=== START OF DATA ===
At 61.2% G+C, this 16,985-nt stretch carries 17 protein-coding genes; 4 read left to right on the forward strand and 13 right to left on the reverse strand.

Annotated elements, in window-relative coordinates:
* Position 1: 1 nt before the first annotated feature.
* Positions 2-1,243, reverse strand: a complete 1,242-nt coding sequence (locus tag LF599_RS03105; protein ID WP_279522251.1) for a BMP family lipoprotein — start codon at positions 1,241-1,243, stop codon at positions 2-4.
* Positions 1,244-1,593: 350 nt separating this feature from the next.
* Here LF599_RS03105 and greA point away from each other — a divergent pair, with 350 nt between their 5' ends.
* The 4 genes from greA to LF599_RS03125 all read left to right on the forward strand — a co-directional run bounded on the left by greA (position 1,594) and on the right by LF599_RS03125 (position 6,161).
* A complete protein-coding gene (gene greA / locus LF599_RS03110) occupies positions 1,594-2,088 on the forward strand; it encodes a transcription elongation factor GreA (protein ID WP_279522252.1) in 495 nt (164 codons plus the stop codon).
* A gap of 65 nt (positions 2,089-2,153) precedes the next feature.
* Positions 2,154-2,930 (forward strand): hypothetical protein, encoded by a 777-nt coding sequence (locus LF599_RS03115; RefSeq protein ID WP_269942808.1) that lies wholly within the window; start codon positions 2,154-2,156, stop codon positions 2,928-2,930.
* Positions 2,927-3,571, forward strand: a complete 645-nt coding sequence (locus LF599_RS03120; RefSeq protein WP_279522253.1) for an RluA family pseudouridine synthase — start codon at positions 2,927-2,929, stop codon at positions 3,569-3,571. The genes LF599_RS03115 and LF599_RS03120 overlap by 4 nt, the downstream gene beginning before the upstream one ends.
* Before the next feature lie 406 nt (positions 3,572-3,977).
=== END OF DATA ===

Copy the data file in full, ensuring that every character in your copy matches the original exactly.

At 61.2% G+C, this 16,985-nt stretch carries 17 protein-coding genes; 4 read left to right on the forward strand and 13 right to left on the reverse strand.

Annotated elements, in window-relative coordinates:
* Position 1: 1 nt before the first annotated feature.
* Positions 2-1,243, reverse strand: a complete 1,242-nt coding sequence (locus tag LF599_RS03105; protein ID WP_279522251.1) for a BMP family lipoprotein — start codon at positions 1,241-1,243, stop codon at positions 2-4.
* Positions 1,244-1,593: 350 nt separating this feature from the next.
* Here LF599_RS03105 and greA point away from each other — a divergent pair, with 350 nt between their 5' ends.
* The 4 genes from greA to LF599_RS03125 all read left to right on the forward strand — a co-directional run bounded on the left by greA (position 1,594) and on the right by LF599_RS03125 (position 6,161).
* A complete protein-coding gene (gene greA / locus LF599_RS03110) occupies positions 1,594-2,088 on the forward strand; it encodes a transcription elongation factor GreA (protein ID WP_279522252.1) in 495 nt (164 codons plus the stop codon).
* A gap of 65 nt (positions 2,089-2,153) precedes the next feature.
* Positions 2,154-2,930 (forward strand): hypothetical protein, encoded by a 777-nt coding sequence (locus LF599_RS03115; RefSeq protein ID WP_269942808.1) that lies wholly within the window; start codon positions 2,154-2,156, stop codon positions 2,928-2,930.
* Positions 2,927-3,571, forward strand: a complete 645-nt coding sequence (locus LF599_RS03120; RefSeq protein WP_279522253.1) for an RluA family pseudouridine synthase — start codon at positions 2,927-2,929, stop codon at positions 3,569-3,571. The genes LF599_RS03115 and LF599_RS03120 overlap by 4 nt, the downstream gene beginning before the upstream one ends.
* Before the next feature lie 406 nt (positions 3,572-3,977).